Successor to Blackmagic Cinema Camera CMOS sensor announced with possible hardware HDR mode

Blackmagic Pocket Camera sensor / CMOS

It’s an open secret that the Blackmagic Cinema Camera was based around a sCMOS sensor from Fairchild Imaging. Now the company has announced it’s successor, the sCMOS 2.0

sCMOS technology have powered Blackmagic’s cameras so far (aside from the 4K Production Camera which is expected to be based around a sensor from Belgian company CMOSIS).

There are currently two sCMOS sensors and the Pocket camera used one, the BMCC the other.

The specs of the sensors were pretty much identical but the larger sensor clocked in at 2.5K. Model numbers are –

  • Pocket Cinema Camera = CIS 1910F
  • Blackmagic Cinema Camera = CIS 2521F

These sensors were capable of up to 100fps and dynamic range was 13 stops (88db). Of course 100fps was not implemented by Blackmagic as that would take a Red Epic like ASIC to handle and a considerable price bump.

Starting June 2014 Fairchild Imaging are rolling out sensors based on the new pixel design, sCMOS 2.0.

From a basic reading of the specs sheet there doesn’t seem to be any eye-catching improvements. Dynamic range seems identical (87db) as does the maximum frame rate but this is just one sensor and I’m expecting more designs to follow. The shutter remains a rolling one (not global). Here’s the press release from Fairchild Imaging…

The first product that incorporates sCMOS2.0 technology is the SCI2020. It is a large format, ultra-low noise CMOS image sensor intended for applications requiring high quality imaging under extremely challenging light conditions. Utilizing a four transistor (4T), 6.5um pixel architecture, the SCI2020 delivers >80% quantum efficiency and a 25 times reduction in blinking, or higher than mean pixel read noise. The sensor has two ADC channels per column enabling intra-scene high dynamic range of over 90dB and operates at 100fps at full sensor resolution.

 “We are very excited to introduce sCMOS2.0 technologies to the market,” stated Vern Klein, Director of Marketing for Fairchild Imaging. “The SCI2020 significantly improves upon the current industry leading CIS2020. This is our first chip based on sCMOS2.0 technologies that will improve light gathering capabilities as well as deliver advanced noise tail management technologies which are critical to the next generation of scientific cameras. This sensor can output 4.2 megapixel frames at 100 frames per second and still deliver very low read noise and exceptional dynamic range.”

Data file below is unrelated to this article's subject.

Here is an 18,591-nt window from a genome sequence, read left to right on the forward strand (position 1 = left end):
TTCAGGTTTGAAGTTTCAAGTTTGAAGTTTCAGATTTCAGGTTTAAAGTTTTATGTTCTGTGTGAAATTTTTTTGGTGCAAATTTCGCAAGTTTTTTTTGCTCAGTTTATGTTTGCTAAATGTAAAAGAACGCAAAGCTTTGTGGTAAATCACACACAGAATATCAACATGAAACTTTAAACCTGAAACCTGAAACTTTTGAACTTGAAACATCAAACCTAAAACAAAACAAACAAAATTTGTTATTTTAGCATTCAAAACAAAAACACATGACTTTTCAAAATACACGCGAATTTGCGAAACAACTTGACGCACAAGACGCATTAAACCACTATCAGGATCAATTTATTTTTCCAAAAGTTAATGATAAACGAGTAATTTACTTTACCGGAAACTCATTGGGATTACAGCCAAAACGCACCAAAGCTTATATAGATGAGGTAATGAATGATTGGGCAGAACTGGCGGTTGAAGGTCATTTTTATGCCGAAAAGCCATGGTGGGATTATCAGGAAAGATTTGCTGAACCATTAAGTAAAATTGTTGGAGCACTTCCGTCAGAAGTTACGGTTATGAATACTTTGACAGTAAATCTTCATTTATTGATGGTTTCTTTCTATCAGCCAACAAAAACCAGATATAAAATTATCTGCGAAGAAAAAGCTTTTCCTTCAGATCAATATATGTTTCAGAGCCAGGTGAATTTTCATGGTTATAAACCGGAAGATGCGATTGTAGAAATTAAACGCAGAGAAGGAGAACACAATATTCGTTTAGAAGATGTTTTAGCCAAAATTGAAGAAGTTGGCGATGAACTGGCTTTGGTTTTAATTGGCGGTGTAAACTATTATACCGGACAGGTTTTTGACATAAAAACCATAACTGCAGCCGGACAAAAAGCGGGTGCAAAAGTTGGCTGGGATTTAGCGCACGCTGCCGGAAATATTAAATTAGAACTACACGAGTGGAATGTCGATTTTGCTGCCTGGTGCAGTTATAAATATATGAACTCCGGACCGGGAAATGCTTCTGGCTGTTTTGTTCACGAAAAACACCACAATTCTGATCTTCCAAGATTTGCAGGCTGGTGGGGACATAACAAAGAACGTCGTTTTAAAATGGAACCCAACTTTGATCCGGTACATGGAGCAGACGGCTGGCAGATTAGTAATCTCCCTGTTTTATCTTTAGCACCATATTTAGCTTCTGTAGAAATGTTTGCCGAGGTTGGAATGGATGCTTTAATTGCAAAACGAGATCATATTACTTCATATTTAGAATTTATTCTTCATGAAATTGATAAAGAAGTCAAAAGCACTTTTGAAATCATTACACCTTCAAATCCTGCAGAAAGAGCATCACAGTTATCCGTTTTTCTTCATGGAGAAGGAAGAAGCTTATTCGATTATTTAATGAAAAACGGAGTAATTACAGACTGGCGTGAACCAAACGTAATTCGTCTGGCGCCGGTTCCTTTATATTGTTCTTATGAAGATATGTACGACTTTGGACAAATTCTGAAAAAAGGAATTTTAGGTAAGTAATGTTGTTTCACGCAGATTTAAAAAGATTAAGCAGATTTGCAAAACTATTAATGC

sCMOS sensors utilize efficient light collection and sophisticated low noise circuits to deliver images in low light situations where other imagers cease to be useful. High intra-scene dynamic range, without the need for multiple shots over time, is made possible by an innovative dual digitizer approach combined with deep full well capacity. High frame rates, useful for monitoring dynamic events and performing inter-scene image processing, such as noise reduction and image stabilization, are generated by wide parallel processing and multiple high capacity ADCs.

The new sensor is 2K instead of 1080p (it’s actually square, at 2048 x 2048). Size is 13mm x 13mm.

From the information release so far I’m expecting an HDR mode with hardware support… by my reckoning, “intra-scene dynamic range” sounds similar to the way the Alexa sensor has a dual-gain output. The mention of dual digitizer in the press release would seem to point in that direction, as do twin analogue to digital converters (2x 11bit ADC). Maybe I’m wrong, as I’m not an engineer!

I’m not expecting 100fps slow-mo on the next Blackmagic cameras because this depends so much on the image processor. It’s difficult for Blackmagic to keep the price consumer if they are doing 100fps 10bit ProRes!

Big question is – will Fairchild Imaging go beyond the 2.5K sCMOS v1.0 with the new technology and give the scientific market a larger sized 4K sensor? That would be fantastic for Blackmagic.

Specs of the first new sCMOS 2.0 sensor:

  • > 87 db intra-scene dynamic range
  • 100fps at full resolution
  • < 2e read noise
  • 2048 x 2048 resolution
  • 13 x 13mm sensor size (for reference GH4 is 17 x 13)
  • 6.5 um pixel size
  • Rolling shutter
  • 22bit ADC (2x 11bit)
  • Column level amp gain – High 30x or 10x. Low 2x or 1x.
  • Power consumption < 1.5w at 100fps
  • Dark current < 25 e-/pixel/sec (25 degrees c)
  • Peak QE > 80%
  • Full well capacity > 30,000 e-
  • Data format 2 x 11bit

Perhaps these new sCMOS 2.0 chips have a feature I’ve missed? Calling all CMOS scientists to tell us what this may be…